Strange how things sometimes work out.
For months, I’ve been pushing and pushing to get a dog. But Cari (my wife) wasn’t on the same page — she certainly didn’t want a dog, and didn’t want any pet, for that matter. Plus, I couldn’t get my son to agree to be in charge of cleaning up the dog’s messes. And my daughter … well, she was opposed because dogs like to lick, and she doesn’t like that.
A couple days ago, Cari comes home and tells me that one of her fellow real estate agents found a stray puppy that needs a home, and how they’ve put up “Dog Found” signs all over the neighborhood but no one has claimed the puppy. My son wants the dog right away, and even agrees to be in charge of cleaning up after it. His enthusiasm somehow changes Cari’s mind and she’s suddenly interested in the dog. Our daughter … not quite there yet.
So we get some photos this morning from the other real estate agent (who’s housing the dog until they find a permanent home). My wife says she’s in love with the dog. My son only wants him even more. And even my daughter admits, “He’s really cute!” Here’s one of the pix:
He is adorable, but now I’m the one who’s not sure. What if he’s not healthy? What if he destroys the sofa? What if he ruins the carpet? What if he bites one of us? What if he doesn’t like it here? Plus, taking care of a dog can get expensive.
I don’t know. We’ll be visiting the dog tomorrow morning to see it in person. I have a feeling we’ll be bringing him home. Oddly enough, I’m way outnumbered at this point. Better start thinking of a name……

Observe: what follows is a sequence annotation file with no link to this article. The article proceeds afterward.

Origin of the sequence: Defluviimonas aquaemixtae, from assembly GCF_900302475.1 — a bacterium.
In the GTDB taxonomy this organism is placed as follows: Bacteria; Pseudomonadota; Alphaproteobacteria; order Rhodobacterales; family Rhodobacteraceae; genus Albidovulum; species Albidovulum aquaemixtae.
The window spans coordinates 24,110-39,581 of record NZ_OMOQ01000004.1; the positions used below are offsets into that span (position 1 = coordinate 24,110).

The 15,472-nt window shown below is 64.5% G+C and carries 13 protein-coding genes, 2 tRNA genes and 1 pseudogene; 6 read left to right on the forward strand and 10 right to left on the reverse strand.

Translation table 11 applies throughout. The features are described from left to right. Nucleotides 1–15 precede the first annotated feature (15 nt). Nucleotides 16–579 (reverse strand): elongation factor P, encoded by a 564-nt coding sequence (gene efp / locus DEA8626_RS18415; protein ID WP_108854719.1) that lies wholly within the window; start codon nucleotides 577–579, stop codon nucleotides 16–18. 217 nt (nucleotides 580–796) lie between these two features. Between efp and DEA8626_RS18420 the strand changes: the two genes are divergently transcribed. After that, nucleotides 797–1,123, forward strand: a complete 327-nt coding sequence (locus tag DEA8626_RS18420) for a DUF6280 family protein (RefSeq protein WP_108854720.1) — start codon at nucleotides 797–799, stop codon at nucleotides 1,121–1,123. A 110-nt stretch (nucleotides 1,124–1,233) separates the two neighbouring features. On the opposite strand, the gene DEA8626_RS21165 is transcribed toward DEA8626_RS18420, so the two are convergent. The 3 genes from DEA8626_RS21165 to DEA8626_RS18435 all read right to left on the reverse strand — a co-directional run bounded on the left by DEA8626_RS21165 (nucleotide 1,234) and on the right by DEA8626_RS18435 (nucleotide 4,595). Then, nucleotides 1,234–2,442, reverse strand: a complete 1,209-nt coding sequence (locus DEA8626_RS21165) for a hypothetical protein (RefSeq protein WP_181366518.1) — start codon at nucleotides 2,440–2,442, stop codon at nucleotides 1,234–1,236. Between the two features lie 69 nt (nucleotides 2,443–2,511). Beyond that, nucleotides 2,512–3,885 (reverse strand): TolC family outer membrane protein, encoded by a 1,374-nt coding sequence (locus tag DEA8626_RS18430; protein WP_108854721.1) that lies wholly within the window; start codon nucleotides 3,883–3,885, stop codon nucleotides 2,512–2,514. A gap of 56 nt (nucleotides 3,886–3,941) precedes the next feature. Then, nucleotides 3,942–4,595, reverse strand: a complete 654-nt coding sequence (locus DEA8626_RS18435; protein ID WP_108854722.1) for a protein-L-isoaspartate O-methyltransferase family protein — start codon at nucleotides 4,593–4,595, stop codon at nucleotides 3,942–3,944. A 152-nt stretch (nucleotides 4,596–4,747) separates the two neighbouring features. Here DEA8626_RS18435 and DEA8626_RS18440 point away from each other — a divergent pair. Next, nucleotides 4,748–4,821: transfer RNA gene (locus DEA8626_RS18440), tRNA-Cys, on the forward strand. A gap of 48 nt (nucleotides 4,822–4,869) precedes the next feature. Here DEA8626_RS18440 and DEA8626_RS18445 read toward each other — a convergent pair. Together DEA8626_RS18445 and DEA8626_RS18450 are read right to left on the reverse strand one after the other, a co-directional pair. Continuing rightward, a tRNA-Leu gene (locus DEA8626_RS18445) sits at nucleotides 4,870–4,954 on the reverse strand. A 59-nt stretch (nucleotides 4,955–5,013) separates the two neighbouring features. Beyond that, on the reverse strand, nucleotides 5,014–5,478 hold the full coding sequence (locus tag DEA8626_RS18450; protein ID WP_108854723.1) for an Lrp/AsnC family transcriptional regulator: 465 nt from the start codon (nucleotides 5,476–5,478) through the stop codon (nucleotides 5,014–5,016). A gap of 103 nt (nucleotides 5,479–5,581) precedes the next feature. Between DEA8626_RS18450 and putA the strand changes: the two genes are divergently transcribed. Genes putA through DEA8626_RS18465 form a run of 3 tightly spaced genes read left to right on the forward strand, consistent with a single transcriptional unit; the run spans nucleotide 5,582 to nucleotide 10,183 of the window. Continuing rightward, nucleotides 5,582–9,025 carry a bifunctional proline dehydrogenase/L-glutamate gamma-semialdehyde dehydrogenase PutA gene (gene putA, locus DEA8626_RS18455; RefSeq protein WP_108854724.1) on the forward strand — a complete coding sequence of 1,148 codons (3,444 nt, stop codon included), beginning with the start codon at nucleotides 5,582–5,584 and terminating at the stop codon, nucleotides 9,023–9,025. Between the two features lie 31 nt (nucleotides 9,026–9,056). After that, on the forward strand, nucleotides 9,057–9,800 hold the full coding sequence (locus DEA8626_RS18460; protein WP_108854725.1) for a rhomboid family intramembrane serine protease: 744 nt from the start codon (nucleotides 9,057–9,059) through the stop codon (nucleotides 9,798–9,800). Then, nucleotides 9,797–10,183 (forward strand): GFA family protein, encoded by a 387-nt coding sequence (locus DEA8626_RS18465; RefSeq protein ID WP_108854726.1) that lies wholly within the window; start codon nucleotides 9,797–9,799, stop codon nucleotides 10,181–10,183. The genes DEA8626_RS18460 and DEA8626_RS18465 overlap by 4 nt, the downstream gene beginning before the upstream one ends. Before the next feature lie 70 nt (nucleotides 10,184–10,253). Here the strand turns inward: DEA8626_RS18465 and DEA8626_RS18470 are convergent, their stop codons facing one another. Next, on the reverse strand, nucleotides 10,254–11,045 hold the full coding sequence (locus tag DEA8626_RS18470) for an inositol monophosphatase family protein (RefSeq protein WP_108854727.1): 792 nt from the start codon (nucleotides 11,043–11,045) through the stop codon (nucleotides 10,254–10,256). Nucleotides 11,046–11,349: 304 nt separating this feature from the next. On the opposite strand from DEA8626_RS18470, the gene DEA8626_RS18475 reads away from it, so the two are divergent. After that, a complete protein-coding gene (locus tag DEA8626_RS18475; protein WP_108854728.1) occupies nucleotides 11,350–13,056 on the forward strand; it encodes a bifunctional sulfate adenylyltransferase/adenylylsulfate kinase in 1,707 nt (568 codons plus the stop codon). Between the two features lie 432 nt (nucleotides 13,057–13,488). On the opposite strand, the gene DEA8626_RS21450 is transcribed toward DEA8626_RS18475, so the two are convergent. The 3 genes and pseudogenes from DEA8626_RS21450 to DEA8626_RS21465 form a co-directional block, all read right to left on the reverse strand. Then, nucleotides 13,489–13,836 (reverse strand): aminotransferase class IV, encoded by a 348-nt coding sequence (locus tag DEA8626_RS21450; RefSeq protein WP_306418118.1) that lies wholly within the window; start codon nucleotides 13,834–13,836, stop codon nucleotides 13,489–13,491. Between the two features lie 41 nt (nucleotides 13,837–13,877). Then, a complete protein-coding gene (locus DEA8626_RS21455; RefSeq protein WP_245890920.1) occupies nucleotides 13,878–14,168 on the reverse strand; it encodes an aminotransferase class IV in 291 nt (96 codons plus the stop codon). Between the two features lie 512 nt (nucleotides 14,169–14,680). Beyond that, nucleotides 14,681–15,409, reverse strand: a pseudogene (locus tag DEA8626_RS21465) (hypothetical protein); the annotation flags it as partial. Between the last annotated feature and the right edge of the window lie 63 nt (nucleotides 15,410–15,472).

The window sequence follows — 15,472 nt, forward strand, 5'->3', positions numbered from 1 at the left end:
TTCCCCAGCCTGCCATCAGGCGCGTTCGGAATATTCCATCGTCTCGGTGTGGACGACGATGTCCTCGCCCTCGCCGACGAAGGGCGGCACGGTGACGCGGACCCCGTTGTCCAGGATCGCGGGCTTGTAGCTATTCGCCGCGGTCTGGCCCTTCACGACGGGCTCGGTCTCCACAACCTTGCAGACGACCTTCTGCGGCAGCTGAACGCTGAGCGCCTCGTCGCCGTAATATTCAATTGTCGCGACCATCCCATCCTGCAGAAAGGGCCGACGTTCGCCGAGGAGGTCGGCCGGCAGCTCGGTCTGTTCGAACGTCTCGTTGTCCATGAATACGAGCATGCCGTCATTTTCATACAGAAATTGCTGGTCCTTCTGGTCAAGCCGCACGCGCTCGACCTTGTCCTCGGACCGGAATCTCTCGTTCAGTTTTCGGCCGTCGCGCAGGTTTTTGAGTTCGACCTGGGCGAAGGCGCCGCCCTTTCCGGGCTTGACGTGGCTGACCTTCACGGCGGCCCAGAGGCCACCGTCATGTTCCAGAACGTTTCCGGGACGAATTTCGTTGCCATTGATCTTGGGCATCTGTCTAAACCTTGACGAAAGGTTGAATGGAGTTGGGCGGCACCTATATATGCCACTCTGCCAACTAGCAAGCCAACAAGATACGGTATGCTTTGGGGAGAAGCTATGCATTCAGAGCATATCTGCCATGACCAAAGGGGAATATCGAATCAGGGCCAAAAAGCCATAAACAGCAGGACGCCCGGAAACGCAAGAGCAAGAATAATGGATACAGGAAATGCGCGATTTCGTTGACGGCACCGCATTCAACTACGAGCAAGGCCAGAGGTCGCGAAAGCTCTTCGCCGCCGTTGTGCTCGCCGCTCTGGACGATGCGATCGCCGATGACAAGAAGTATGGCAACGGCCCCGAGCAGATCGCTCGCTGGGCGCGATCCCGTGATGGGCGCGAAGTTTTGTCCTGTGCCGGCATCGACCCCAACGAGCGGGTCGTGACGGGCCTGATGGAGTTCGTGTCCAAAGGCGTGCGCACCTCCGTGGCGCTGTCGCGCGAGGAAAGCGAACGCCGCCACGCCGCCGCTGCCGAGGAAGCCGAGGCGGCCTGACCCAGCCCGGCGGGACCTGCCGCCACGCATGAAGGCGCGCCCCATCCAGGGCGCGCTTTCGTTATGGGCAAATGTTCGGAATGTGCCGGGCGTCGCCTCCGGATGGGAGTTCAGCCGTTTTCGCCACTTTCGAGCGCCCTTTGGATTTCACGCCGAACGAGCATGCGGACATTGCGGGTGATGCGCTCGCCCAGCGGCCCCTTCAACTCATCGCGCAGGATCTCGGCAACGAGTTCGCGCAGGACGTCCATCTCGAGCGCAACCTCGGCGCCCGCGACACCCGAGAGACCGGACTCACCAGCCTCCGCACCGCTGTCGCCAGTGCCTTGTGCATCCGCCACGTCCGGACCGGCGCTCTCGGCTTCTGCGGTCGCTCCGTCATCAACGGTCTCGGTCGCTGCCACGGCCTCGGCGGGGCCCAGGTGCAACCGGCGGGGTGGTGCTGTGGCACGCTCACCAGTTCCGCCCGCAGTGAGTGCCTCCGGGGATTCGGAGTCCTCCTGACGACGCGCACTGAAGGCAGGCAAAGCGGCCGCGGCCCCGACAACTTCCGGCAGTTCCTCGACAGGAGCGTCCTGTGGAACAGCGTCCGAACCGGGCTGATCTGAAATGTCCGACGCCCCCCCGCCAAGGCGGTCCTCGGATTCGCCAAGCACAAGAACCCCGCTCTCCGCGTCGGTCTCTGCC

Lots of questions indeed!
When I got Sierra there were way more questions than I could answer… for about a month I wasn’t even sure I should keep her.
The biggest issue you will experience is that the dog will be receiving inconsistent feedback. Might do one thing with one family member, and get one feedback, does it with another, and get another. They will adapt, but for instruction and feedback for training- it must be consistent.
Good luck buddy. I highly recommend the crating method if you can. It is not a bad thing for dogs if done right.
I’m in love with him. It’s amazing how people treat dogs so badly. You have great concerns – will the dog get along with your family, house, neighbors, etc. Good luck and I hope that it woks out.
I’ll second the training method and consistent voice. There can only be one master and hopefully, it isn’t the dog.
training is definitely the most important thing you can do to be happy with your dog. and by all means, if it isn’t working out, find him a better home – you’ll all be happier and it’ll be best for the pup 🙂
i think the difficult thing for a lot of people to conceptualize is that getting a dog (or most pets, really) is that you’re talking about a 10 year commitment to raise another family member, and sometimes even longer! for example, we have neighbors who get excited, get a pet and then after a month or so they get tired of it – and leave it free to roam the neighborhood (this usually means aggressive, poorly trained dogs, but has even included rabbits).
he is reaaaally cute… good luck!
Try to deny your family the dog…I dare you:.)
Dude, that is one of the cutest dogs I have EVER seen. And I have seen a lot of cute dogs. I’d say if your daughter has come around, you shouldn’t have any reservations.
NO ‘have a feeling’ about it. We’re getting this puppy!
Matt – get the dog, you’ll love it. Getting Hank (our dog) was among the best things I’ve ever done. how can you not love this? http://www.flickr.com/photos/benjaminlloyd/2525196531/in/set-72157594346146312/
My only advice (as others have said) – dedicate the time up front to training and get the whole family on the same page so the dog gets consistent commands, input, feedback etc. You’ll all be happier in the long run.
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